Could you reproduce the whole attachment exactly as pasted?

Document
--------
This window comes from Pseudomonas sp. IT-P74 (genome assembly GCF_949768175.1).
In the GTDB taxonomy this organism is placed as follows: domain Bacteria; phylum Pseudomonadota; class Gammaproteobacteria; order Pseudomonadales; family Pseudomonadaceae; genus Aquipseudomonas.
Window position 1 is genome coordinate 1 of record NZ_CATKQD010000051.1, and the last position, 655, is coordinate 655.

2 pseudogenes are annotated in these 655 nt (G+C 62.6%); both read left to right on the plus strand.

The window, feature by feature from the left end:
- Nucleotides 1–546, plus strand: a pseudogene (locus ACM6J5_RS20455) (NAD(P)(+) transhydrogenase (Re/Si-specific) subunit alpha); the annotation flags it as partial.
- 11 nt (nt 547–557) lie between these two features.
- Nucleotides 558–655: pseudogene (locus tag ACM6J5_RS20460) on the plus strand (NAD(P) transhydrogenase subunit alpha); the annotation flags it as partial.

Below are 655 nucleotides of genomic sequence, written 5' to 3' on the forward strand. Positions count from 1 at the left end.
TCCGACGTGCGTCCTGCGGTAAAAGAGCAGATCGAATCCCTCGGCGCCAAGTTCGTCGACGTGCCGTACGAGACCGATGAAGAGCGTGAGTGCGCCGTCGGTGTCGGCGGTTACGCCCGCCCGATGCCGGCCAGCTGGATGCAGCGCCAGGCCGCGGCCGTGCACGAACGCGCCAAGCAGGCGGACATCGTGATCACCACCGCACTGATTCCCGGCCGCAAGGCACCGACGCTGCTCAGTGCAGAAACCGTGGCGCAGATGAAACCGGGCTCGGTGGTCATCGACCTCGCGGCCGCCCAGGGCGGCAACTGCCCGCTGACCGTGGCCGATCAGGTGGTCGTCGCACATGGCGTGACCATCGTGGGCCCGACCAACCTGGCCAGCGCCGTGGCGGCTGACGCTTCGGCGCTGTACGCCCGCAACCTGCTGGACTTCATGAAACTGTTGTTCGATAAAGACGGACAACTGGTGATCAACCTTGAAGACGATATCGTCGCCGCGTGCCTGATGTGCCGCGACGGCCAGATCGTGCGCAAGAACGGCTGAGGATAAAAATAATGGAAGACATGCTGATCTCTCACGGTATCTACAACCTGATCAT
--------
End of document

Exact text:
This window comes from Pseudomonas sp. IT-P74 (genome assembly GCF_949768175.1).
In the GTDB taxonomy this organism is placed as follows: domain Bacteria; phylum Pseudomonadota; class Gammaproteobacteria; order Pseudomonadales; family Pseudomonadaceae; genus Aquipseudomonas.
Window position 1 is genome coordinate 1 of record NZ_CATKQD010000051.1, and the last position, 655, is coordinate 655.

2 pseudogenes are annotated in these 655 nt (G+C 62.6%); both read left to right on the plus strand.

The window, feature by feature from the left end:
- Nucleotides 1–546, plus strand: a pseudogene (locus ACM6J5_RS20455) (NAD(P)(+) transhydrogenase (Re/Si-specific) subunit alpha); the annotation flags it as partial.
- 11 nt (nt 547–557) lie between these two features.
- Nucleotides 558–655: pseudogene (locus tag ACM6J5_RS20460) on the plus strand (NAD(P) transhydrogenase subunit alpha); the annotation flags it as partial.

Below are 655 nucleotides of genomic sequence, written 5' to 3' on the forward strand. Positions count from 1 at the left end.
TCCGACGTGCGTCCTGCGGTAAAAGAGCAGATCGAATCCCTCGGCGCCAAGTTCGTCGACGTGCCGTACGAGACCGATGAAGAGCGTGAGTGCGCCGTCGGTGTCGGCGGTTACGCCCGCCCGATGCCGGCCAGCTGGATGCAGCGCCAGGCCGCGGCCGTGCACGAACGCGCCAAGCAGGCGGACATCGTGATCACCACCGCACTGATTCCCGGCCGCAAGGCACCGACGCTGCTCAGTGCAGAAACCGTGGCGCAGATGAAACCGGGCTCGGTGGTCATCGACCTCGCGGCCGCCCAGGGCGGCAACTGCCCGCTGACCGTGGCCGATCAGGTGGTCGTCGCACATGGCGTGACCATCGTGGGCCCGACCAACCTGGCCAGCGCCGTGGCGGCTGACGCTTCGGCGCTGTACGCCCGCAACCTGCTGGACTTCATGAAACTGTTGTTCGATAAAGACGGACAACTGGTGATCAACCTTGAAGACGATATCGTCGCCGCGTGCCTGATGTGCCGCGACGGCCAGATCGTGCGCAAGAACGGCTGAGGATAAAAATAATGGAAGACATGCTGATCTCTCACGGTATCTACAACCTGATCAT